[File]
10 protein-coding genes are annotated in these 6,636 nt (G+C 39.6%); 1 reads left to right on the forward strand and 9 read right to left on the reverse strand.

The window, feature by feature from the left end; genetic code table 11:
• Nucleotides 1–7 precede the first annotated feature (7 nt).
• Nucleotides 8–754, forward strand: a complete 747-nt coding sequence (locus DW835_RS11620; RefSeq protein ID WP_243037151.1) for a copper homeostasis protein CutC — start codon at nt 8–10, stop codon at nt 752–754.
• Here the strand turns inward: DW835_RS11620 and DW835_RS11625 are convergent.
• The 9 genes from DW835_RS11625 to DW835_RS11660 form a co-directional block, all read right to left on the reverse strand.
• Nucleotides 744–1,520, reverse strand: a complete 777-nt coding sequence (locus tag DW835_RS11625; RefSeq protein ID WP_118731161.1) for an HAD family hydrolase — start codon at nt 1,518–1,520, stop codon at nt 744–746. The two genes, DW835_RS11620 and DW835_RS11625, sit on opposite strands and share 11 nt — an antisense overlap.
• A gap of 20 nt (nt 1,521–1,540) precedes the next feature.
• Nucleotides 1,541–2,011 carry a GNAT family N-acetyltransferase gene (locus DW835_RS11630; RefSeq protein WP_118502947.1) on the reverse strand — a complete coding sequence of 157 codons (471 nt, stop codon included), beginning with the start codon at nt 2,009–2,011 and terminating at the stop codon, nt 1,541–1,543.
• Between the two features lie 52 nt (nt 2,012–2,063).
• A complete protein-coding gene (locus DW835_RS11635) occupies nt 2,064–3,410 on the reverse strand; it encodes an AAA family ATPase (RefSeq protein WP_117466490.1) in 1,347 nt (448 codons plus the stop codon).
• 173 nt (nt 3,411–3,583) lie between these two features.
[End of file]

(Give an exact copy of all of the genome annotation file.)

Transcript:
10 protein-coding genes are annotated in these 6,636 nt (G+C 39.6%); 1 reads left to right on the forward strand and 9 read right to left on the reverse strand.

The window, feature by feature from the left end; genetic code table 11:
• Nucleotides 1–7 precede the first annotated feature (7 nt).
• Nucleotides 8–754, forward strand: a complete 747-nt coding sequence (locus DW835_RS11620; RefSeq protein ID WP_243037151.1) for a copper homeostasis protein CutC — start codon at nt 8–10, stop codon at nt 752–754.
• Here the strand turns inward: DW835_RS11620 and DW835_RS11625 are convergent.
• The 9 genes from DW835_RS11625 to DW835_RS11660 form a co-directional block, all read right to left on the reverse strand.
• Nucleotides 744–1,520, reverse strand: a complete 777-nt coding sequence (locus tag DW835_RS11625; RefSeq protein ID WP_118731161.1) for an HAD family hydrolase — start codon at nt 1,518–1,520, stop codon at nt 744–746. The two genes, DW835_RS11620 and DW835_RS11625, sit on opposite strands and share 11 nt — an antisense overlap.
• A gap of 20 nt (nt 1,521–1,540) precedes the next feature.
• Nucleotides 1,541–2,011 carry a GNAT family N-acetyltransferase gene (locus DW835_RS11630; RefSeq protein WP_118502947.1) on the reverse strand — a complete coding sequence of 157 codons (471 nt, stop codon included), beginning with the start codon at nt 2,009–2,011 and terminating at the stop codon, nt 1,541–1,543.
• Between the two features lie 52 nt (nt 2,012–2,063).
• A complete protein-coding gene (locus DW835_RS11635) occupies nt 2,064–3,410 on the reverse strand; it encodes an AAA family ATPase (RefSeq protein WP_117466490.1) in 1,347 nt (448 codons plus the stop codon).
• 173 nt (nt 3,411–3,583) lie between these two features.